Saturday, November 05, 2011

To Bee, or, maybe not, ... sorry

To Bee, or, maybe not, ... sorry


Once again, the bee season (our second) draws to a close, the hardworking little ladies of the Oakwood Apiary prepare for the winter so I thought I'd share a brief review of the season, our successes and as trendy educationalists would have it, not our failures but our learning points (which coincidentally, I've discovered through failing).

Things we've achieved, me and the girls

We've split the original hive into two and grown new queens, one of whom promptly and a little unkindly in my view, took half the second hive off on an adventure. Uncle David thinks he's discovered their new home, there's a colony in a hole in an oak in the wood, now that's not necessarily a bad thing, certainly for the planet, but did make it a bit touch and go for hive two (the plastic Beehaus) as it meant that we had to grow yet another queen to take over the management of the remaining 1/4 of the population, this meant that the Beehaus colony has been pretty much in recovery mode for most of the summer but they're now looking healthy and numerous enough to make it through the winter with a little bit of help from me, (sugar syrup to supplement their honey stores) and a bit of luck. The weakness of this hive results from two contributory factors, both my fault, I split them too early and then they swarmed, which I didn't see coming, this means that there was no surplus of honey from the Beehaus team but hopefully next year will be better, healthier, stronger and fruitful.



The original wooden-hived colony had a very strong year and produced a good crop of honey, but, (and we always knew there'd be a 'but' didn't we?), there are two types of beeswax foundation the beekeeper can supply to his or her bees. The bees build cells on the foundation and fill them with new bees, honey, nectar, pollen, depending on the need. Now, of the two types of foundation used for honey one has thin wire running through it which makes it robust enough to spin the heavy frames full of honeycomb and thus expel the honey, the other, unwired, is too fragile and is intended for the creation of cut-comb. As a novice beekeeper, I was unaware of the bees apparent preference for unwired foundation and gave them a choice, so although very productive I've only gleaned 4 jars of liquid honey, (enough, to be honest, to easily see the Barn through to next autumn) and around 15 pieces of cut comb, honey still in the comb, great on toast or with yoghurt. So another lesson learned and they'll not get the choice next year.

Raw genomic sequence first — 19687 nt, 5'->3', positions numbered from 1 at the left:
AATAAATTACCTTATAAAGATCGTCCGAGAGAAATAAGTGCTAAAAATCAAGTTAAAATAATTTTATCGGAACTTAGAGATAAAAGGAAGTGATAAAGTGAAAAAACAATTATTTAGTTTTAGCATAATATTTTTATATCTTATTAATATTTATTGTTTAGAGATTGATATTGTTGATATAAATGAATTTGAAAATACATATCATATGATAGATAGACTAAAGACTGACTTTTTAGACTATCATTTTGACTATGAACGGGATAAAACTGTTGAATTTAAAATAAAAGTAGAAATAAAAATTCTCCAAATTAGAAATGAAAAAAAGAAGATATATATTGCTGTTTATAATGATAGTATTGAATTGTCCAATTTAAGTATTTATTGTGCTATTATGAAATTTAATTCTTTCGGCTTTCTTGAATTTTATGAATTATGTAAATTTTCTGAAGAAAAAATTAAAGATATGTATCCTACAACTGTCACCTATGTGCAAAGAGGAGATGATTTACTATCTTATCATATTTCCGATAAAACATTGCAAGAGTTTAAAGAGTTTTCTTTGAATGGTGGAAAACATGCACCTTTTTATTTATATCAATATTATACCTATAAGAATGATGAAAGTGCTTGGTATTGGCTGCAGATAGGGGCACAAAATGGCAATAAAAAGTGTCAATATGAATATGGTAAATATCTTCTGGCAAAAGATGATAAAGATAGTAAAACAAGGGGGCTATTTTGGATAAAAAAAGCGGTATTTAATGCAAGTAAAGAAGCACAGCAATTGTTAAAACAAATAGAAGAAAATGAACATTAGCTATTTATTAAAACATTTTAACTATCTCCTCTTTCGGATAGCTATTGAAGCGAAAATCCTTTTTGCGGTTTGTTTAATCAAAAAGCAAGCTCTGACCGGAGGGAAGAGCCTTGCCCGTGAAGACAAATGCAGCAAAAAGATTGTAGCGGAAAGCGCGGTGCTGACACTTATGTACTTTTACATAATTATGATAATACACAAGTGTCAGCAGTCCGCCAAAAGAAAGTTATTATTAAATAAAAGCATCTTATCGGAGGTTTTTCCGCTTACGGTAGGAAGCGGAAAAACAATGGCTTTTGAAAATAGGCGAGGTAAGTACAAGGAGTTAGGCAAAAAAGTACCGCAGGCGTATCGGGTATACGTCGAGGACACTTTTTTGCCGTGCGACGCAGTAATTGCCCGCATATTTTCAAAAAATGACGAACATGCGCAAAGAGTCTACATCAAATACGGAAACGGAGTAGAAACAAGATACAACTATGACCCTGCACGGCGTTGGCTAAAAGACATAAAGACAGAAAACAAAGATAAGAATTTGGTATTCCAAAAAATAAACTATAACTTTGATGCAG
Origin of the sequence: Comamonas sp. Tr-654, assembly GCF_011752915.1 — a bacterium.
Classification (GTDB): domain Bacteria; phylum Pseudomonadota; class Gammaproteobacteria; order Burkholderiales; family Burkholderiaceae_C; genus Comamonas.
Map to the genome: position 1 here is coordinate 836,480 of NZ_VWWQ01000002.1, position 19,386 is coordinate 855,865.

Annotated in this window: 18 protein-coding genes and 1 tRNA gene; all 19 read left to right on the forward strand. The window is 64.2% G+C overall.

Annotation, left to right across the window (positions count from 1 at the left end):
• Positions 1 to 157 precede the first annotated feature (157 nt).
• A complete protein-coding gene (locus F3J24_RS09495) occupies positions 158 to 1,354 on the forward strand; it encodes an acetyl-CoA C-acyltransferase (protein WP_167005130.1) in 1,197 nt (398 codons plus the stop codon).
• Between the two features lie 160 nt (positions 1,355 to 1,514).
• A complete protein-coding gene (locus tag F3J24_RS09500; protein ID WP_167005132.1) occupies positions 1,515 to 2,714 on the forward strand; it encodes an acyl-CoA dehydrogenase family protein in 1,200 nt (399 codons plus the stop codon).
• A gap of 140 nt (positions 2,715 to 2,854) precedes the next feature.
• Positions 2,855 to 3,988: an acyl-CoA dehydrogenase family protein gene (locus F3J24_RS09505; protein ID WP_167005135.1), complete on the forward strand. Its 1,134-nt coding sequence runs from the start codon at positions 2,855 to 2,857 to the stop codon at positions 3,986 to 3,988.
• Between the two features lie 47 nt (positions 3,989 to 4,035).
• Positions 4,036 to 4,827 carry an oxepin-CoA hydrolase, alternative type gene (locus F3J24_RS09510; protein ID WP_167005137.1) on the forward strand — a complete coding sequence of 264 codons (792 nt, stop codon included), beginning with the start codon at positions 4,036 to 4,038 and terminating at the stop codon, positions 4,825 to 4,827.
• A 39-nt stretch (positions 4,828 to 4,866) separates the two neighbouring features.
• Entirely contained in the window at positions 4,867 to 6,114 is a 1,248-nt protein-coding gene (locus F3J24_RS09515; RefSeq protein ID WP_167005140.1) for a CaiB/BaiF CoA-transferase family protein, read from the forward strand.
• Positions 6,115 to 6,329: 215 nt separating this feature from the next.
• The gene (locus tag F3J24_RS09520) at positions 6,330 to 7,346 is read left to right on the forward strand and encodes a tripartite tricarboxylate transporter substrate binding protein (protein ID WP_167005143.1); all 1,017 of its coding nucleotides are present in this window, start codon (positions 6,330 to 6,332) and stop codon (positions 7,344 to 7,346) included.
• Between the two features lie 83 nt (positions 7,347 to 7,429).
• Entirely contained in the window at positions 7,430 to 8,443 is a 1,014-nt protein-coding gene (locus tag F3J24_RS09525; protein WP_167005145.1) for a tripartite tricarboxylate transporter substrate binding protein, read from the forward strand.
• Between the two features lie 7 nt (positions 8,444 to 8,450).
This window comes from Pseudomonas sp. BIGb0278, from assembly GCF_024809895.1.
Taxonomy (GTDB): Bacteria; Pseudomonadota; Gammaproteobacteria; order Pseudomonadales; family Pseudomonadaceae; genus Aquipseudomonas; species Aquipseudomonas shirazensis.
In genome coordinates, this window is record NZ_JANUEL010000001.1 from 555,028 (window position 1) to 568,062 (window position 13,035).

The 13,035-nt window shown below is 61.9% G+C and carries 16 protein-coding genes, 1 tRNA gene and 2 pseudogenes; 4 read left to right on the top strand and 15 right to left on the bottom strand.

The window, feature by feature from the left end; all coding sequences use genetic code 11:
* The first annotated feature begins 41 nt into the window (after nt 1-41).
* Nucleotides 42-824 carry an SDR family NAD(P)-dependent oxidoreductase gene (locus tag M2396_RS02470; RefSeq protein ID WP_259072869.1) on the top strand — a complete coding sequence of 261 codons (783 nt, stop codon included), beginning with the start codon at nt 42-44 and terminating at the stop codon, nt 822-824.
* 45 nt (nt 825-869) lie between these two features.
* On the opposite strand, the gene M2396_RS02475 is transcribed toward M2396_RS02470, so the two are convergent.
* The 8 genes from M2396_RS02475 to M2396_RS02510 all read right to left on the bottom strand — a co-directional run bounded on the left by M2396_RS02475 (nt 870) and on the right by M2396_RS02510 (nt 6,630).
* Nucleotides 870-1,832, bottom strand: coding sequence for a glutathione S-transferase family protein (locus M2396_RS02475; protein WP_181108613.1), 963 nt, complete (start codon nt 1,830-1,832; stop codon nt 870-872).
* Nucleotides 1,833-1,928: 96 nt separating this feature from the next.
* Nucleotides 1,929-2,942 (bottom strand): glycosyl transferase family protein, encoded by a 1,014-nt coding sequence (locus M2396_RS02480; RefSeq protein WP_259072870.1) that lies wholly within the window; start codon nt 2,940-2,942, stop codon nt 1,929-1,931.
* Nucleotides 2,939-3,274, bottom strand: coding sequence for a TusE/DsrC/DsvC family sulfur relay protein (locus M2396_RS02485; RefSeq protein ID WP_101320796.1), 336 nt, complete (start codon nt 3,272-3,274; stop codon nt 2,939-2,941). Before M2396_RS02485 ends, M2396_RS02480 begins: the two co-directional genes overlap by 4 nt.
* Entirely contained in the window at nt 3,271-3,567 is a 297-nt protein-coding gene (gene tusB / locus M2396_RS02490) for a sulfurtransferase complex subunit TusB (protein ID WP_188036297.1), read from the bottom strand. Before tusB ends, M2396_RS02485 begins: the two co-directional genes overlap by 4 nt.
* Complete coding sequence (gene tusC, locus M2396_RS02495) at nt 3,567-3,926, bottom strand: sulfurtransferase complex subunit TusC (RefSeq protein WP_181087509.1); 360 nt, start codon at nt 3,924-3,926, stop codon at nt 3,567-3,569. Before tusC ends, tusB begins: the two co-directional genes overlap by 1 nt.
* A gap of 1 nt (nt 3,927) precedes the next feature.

In the meantime, despite their evident reluctance,  friends and family will be receiving little gift boxes of goldenly oozing honeycomb, if you can cope with the tiny amounts of wax, the honey is, to my taste, delightful.

So, as November commences the bees are  making the most of late warmish weather and topping up their stores for the winter. I've treated both hives for varroa, a nasty parasitic mite that destroys colonies and I've put guards in place to prevent naughty mice from taking up residence in a nice warm winter retreat with a constant supply of sweet comestibles. I suffered a lot of mice damage to the frames in the wooden hive last winter and that's partly why one of my winter projects is the building of another wooden beehive, to which I'll transfer the strong colony next spring. That will free up the old wooden hive for cleaning and enable me to do some much needed housekeeping. I'll then transfer the Beehaus bees to the refreshed old hive and fit the upgrades supplied by the manufacturers to the Beehaus. Honestly it's worse than software (Windows, not Mac obv) Anyway, beekeeping wisdom is that one always needs a spare hive to address the swarming problem and I'm not keen to have more than two active colonies.

Right, that's enough for now, I'm in desperate need of a cup of tea, toast and honey. Definitely time to enjoy the fruits of my (and the bees) labours.

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